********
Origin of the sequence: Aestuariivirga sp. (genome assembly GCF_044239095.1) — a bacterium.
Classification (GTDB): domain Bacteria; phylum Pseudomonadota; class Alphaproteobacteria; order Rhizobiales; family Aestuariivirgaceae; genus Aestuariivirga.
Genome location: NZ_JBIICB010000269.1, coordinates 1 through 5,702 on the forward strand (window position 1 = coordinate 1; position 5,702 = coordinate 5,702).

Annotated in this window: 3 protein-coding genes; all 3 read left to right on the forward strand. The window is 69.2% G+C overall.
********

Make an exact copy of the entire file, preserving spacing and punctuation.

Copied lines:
Origin of the sequence: Aestuariivirga sp. (genome assembly GCF_044239095.1) — a bacterium.
Classification (GTDB): domain Bacteria; phylum Pseudomonadota; class Alphaproteobacteria; order Rhizobiales; family Aestuariivirgaceae; genus Aestuariivirga.
Genome location: NZ_JBIICB010000269.1, coordinates 1 through 5,702 on the forward strand (window position 1 = coordinate 1; position 5,702 = coordinate 5,702).

Annotated in this window: 3 protein-coding genes; all 3 read left to right on the forward strand. The window is 69.2% G+C overall.